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Series Theme: FRAMEWORKS: Leviticus

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FRAMEWORKS: Leviticus 13 : Regulations About Defiling Skin Diseases

 

Part A: Skin Infections

v.1-3 The Priest to act in a medical capacity

v.4-8 Ongoing Checking

v.9-17 Procedures for a Chronic Skin Disease

v.18-23 Procedure for Boils

v.24-28 Procedures for Burns

v.29-37 Procedures for Sores

v.38-46 The More Serious ongoing Disease

Part B: Moulds

v.47-50 Distinguishing Defiling Moulds

v.51,52 Getting rid of persistent mould

v.53-59 Continuing Checking of the mould

 

[Introductory Notes: Reading about skin diseases and moulds may not appeal to everyone but we should note the following. Since the 2020/21 Coronavirus Pandemic we have become very much more aware of infections and how they spread. What is remarkable is that these health procedures are over three thousand years old! For a closely knit nation of probably about two million people living in the desert for a number of years, and then moving into a land occupied by pagan nations who probably cared little about these things, these procedures show us the Lord who cares for His people and, by these laws,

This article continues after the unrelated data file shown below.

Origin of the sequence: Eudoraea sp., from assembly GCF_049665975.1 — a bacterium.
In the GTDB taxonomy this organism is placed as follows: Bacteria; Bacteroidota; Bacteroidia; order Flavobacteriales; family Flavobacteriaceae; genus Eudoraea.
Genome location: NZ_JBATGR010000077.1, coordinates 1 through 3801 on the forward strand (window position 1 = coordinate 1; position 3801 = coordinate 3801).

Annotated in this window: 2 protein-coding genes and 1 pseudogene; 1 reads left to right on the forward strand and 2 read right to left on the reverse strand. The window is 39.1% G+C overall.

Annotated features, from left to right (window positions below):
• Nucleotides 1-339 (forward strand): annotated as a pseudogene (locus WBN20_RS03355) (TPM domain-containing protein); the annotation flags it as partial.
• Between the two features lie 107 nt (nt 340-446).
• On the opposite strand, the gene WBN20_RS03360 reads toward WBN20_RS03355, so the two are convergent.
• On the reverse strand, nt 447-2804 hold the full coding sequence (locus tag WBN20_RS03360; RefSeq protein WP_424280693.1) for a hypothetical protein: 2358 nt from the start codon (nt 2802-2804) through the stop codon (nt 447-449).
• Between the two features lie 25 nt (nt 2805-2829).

•  makes them health conscious, and

•  lays down medical procedures that equip the priests to

•  diagnose problems and

•  limit the spread of these infections by isolation & regular checking and

•  confirm when healing has taken place.

This chapter is really all about the practical procedures and the next chapter deals with spiritual implications of the way the Lord lends His approval to these procedures.]

 

 

v.1-3 The Priest to act in a medical capacity

 

v.1 The Lord said to Moses and Aaron,

v.2 “When anyone has a swelling or a rash or a shiny spot on their skin that may be a defiling skin disease, [ The Hebrew word for defiling skin disease, traditionally translated “leprosy,” was used for various diseases affecting the skin; here and throughout verses 3-46.] they must be brought to Aaron the priest or to one of his sons who is a priest.

v.3 The priest is to examine the sore on the skin, and if the hair in the sore has turned white and the sore appears to be more than skin deep, it is a defiling skin disease. When the priest examines that person, he shall pronounce them ceremonially unclean.

 

(Notes: This is guidance for a clinical procedure. This wasn't left to haphazard approaches; this was a process laid down. The priest was to examine it and assess its nature (v.3). If, by its nature, he determines that it is an infection the person is put in the ‘ceremonially unclean' group which, as we've suggested before, is as likely to mean that he's excused religious duties as much as it says anything about his spiritual or physical state. In this context though, it certainly means the person needs to take steps to remedy their condition.]